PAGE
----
The Algonquin is a coastal resort hotel in the Tudor Revival style, in St. Andrews. An architectural icon of New Brunswick, the hotel is the most famous symbol of St. Andrews and one of the most photographed buildings in the province.
The original Algonquin hotel was a massive wooden Shingle Style building built in 1889 by the St. Andrews Land Company, established in 1883 by American businessmen. Designed by a Boston architecture firm, it contained 80 guest rooms and opened in June of that year.
By the late 19th century, the residents of St. Andrews and businessmen from Montreal and New England helped to develop the summer tourism that the hotel was creating among residents of humid inland cities of North America.
The entire hotel, except for two later wings built in 1908 and 1912, succumbed to a 1914 fire and was destroyed. It was replaced on its same footprint by the present four-story Tudor Revival concrete replacement with a faux half-timbered façade and red slate roof. The architects of the 1914 hotel (which is essentially what is considered the present-day Algonquin) were Barott, Blackadder & Webster of Montreal. Large additional wings were added in the early 1990s and in the early 2010s.
One of the original Algonquin’s best known attractions was its saltwater baths. Saltwater was pumped from Passamaquoddy Bay to the hotel atop the hill overlooking St. Andrews and held in water tanks in the hotel attic. Guests used bathtubs designed with four taps, two for fresh water and two for saltwater.
In addition to the saltwater baths, the air offered by the Bay of Fundy, along with the local “Samson Spring” were believed to offer healing properties to guests.
Advertising proclaiming “No hay fever here” and “A general air of restfulness” attracted many wealthy tourists, some of whom established elaborate summer “cottages” in the town of St. Andrews and its surrounding countryside.
The New Brunswick Railway operated the rail line serving St. Andrews. One of the principal private shareholders of the NBR was also the first president of the CPR (1881–1888), George Stephen. Stephen started the process which would see CPR purchase the NBR, as well as build a line across Maine from southern Quebec to connect with the rail network – what would be known as the International Railway of Maine. In 1888, Stephen retired and was replaced by William Cornelius Van Horne, who on July 1, 1890, oversaw the Canadian Pacific Railway’s lease of the NBR for 990 years.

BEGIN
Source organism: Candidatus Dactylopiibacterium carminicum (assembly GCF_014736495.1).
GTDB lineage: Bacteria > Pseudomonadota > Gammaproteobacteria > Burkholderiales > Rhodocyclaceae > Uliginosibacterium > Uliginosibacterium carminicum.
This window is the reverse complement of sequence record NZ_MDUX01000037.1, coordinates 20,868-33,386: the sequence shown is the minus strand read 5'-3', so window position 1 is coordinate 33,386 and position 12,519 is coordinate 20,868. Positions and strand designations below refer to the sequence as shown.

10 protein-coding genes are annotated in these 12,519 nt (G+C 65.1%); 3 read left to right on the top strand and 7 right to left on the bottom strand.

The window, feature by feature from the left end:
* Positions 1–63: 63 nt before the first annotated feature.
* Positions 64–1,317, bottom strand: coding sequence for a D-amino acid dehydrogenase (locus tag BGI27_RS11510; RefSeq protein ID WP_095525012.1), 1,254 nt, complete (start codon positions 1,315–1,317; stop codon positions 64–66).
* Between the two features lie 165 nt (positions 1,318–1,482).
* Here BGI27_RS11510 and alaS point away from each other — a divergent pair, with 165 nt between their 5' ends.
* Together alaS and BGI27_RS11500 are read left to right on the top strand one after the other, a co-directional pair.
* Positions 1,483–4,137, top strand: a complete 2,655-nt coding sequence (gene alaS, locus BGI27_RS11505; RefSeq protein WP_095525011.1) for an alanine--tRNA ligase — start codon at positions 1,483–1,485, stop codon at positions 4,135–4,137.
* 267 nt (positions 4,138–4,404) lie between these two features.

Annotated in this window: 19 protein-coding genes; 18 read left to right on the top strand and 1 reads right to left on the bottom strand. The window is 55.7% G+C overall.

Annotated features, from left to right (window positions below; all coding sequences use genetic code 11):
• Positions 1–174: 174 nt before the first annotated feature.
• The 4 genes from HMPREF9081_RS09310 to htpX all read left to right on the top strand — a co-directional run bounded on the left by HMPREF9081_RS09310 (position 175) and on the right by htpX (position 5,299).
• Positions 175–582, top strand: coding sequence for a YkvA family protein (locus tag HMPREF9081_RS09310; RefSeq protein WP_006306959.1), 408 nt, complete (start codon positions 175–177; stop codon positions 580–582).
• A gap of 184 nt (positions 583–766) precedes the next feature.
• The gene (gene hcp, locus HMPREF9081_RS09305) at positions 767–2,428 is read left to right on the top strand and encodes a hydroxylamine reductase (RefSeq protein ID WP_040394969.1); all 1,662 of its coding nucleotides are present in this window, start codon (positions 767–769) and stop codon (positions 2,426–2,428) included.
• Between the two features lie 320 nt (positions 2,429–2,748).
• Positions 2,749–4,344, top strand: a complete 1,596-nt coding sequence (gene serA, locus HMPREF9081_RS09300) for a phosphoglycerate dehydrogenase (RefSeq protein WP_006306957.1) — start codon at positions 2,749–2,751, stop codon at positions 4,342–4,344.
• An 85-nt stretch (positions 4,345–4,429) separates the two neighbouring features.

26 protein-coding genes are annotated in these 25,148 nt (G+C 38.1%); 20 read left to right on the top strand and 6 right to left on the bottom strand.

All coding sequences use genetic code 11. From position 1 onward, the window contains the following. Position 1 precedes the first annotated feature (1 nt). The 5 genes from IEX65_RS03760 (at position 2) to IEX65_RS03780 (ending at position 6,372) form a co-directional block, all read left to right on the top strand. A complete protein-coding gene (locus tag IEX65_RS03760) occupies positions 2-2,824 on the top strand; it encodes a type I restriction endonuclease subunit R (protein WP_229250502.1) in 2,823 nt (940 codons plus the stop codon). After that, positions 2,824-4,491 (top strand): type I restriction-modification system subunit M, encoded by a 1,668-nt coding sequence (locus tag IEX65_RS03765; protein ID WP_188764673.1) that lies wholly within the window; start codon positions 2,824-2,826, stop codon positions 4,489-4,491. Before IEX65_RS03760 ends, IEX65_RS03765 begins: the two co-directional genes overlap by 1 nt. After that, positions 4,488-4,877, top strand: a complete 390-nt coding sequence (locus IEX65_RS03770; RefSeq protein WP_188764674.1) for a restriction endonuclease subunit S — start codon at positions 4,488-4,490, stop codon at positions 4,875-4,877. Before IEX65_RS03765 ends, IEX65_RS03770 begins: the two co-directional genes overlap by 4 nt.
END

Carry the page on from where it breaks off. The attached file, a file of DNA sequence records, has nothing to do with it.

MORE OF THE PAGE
That summer, Van Horne also visited St. Andrews, staying in its resort hotel. Van Horne, a Montreal resident, purchased nearby Ministers Island and soon began construction of his “Covenhoven” estate, which still stands today.
Van Horne retired from the presidency in 1899, opting to spend more time at his Covenhoven estate. In 1903, the Canadian Pacific Railway Company purchased The Algonquin and built golf courses as well as bringing the hotel into its hotel chain.
Under CPR ownership, the resort operated with numerous guests during the 20th century. As the majority of guests arrived at St. Andrews by passenger train, CPR built a large transfer station at the junction between the St. Andrews line and the Saint John-Montreal main line in McAdam. This station also included a large 30-room hotel on its second floor, largely built to service the patrons of the St. Andrews resort.
In 1970, CPR sold The Algonquin Resort to local interests. It was then leased by the Government of New Brunswick in 1973. The property, along with adjacent golf courses and private beach at Katy’s Cove was purchased entirely by the provincial government in 1984. Throughout this period of change in ownership of the property, the resort was continuously contracted to operate under and be marketed by Canadian Pacific Hotels and Resorts.
In 1999, CPR purchased Fairmont Hotels and Resorts. In 2001, Canadian Pacific Hotels and Resorts were consolidated under the Fairmont name. Later that year in October 2001, Canadian Pacific Limited spun off its subsidiaries, including Fairmont Hotels and Resorts into individually controlled companies.
The hotel’s guests have included heads of state and royalty, including Presidents of the United States Theodore Roosevelt, Franklin Delano Roosevelt, and Lyndon B. Johnson, HRH Prince Charles and Diana, Princess of Wales, as well as Sir John A. Macdonald and virtually every Prime Minister of Canada since Confederation.
In late 2010, the Fairmont chain asked the government of New Brunswick for a set amount of money in order to refit the property on a large scale. After deliberation, the province took the decision in early 2011 that they would seek different management for the property other than the Fairmont chain. The hotel was sold in 2012 to New Castle Hotels and Resorts and Southwest Properties, which formed the Charlotte County Hospitality Partnership, and in 2012 underwent renovation and restoration. In 2013 the resort was reopened as a property of Marriott’s Autograph Collection, making it the first Canadian hotel in the Marriott chain.
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